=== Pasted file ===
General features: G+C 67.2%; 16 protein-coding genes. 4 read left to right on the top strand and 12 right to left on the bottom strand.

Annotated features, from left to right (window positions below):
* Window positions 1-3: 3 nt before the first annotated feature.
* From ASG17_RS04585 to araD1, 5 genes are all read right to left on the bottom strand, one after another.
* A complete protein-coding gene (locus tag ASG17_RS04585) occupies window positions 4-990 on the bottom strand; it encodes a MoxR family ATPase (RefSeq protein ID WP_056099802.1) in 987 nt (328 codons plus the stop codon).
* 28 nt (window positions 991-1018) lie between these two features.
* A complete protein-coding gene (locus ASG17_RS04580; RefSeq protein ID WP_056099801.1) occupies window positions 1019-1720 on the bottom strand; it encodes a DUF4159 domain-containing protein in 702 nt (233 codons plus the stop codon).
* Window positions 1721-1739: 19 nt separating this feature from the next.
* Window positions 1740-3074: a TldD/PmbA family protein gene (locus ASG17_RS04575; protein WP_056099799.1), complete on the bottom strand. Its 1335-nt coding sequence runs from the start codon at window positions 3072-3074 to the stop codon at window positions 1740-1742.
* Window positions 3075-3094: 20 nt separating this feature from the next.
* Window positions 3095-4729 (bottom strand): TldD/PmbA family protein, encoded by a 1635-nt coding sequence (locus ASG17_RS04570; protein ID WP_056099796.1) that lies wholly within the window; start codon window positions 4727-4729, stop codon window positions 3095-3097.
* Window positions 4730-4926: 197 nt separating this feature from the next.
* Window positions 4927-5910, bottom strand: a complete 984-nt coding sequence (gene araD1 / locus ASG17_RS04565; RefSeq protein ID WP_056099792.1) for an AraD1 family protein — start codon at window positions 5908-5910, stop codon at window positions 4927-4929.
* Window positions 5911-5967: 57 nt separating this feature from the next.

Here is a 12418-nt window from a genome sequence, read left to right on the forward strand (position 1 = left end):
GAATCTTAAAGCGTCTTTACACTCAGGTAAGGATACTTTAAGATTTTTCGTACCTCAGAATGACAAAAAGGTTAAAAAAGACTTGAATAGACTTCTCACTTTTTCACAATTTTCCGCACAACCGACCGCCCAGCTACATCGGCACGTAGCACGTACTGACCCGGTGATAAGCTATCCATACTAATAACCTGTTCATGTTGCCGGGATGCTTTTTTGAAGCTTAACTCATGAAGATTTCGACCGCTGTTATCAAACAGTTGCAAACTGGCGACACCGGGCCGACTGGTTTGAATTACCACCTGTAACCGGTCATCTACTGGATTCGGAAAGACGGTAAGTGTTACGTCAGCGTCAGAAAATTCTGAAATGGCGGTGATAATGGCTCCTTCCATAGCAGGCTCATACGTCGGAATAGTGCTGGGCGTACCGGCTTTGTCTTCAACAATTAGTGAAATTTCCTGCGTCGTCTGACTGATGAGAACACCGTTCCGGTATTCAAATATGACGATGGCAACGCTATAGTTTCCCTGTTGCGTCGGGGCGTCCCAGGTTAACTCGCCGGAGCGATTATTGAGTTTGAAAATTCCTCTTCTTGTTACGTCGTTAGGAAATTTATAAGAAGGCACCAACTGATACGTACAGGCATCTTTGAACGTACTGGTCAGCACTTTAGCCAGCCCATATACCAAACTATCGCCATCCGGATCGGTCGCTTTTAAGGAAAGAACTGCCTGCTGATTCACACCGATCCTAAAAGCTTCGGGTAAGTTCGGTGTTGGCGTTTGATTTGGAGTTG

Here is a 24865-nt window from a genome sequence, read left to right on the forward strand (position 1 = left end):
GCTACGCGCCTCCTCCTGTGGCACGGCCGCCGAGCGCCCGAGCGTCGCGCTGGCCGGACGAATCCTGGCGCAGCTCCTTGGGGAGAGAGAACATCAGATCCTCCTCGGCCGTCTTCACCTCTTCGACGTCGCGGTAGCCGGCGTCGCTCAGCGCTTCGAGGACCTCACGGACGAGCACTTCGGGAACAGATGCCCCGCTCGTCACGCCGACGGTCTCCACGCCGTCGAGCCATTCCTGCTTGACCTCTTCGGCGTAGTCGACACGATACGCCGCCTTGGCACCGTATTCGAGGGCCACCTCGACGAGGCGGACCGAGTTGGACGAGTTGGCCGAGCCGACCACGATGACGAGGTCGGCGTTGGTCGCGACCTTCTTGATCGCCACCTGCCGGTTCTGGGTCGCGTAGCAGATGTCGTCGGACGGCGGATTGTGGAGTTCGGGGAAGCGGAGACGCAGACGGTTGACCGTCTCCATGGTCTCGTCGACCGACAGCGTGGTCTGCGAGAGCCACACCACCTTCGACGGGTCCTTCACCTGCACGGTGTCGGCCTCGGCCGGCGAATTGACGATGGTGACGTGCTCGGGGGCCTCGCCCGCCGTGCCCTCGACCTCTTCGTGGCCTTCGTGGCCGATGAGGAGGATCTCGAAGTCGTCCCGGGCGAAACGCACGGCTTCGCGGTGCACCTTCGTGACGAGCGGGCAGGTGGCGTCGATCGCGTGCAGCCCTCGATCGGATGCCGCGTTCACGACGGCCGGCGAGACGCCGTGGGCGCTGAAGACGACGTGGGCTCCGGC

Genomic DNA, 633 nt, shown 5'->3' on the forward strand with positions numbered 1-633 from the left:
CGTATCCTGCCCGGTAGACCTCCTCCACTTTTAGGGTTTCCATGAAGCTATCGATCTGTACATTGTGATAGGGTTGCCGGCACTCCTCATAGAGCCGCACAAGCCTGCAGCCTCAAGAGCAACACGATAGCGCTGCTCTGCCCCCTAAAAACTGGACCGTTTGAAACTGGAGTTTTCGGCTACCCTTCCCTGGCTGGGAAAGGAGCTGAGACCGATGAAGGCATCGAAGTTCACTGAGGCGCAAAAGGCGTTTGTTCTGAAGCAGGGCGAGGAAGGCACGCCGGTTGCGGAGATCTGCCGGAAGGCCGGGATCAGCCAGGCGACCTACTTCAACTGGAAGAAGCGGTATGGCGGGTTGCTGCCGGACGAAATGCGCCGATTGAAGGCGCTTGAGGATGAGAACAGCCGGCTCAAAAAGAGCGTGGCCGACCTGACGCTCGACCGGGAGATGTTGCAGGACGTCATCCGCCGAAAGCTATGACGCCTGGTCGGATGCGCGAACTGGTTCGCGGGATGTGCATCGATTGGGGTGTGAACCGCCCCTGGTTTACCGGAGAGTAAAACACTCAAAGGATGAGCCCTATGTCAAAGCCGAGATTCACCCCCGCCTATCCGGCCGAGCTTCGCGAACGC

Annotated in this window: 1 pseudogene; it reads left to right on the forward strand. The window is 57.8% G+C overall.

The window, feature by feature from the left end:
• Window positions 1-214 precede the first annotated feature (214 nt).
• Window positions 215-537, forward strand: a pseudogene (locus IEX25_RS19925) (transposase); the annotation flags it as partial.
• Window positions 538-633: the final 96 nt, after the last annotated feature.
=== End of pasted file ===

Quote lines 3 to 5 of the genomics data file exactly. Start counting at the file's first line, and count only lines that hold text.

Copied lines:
* Window positions 1-3: 3 nt before the first annotated feature.
* From ASG17_RS04585 to araD1, 5 genes are all read right to left on the bottom strand, one after another.
* A complete protein-coding gene (locus tag ASG17_RS04585) occupies window positions 4-990 on the bottom strand; it encodes a MoxR family ATPase (RefSeq protein ID WP_056099802.1) in 987 nt (328 codons plus the stop codon).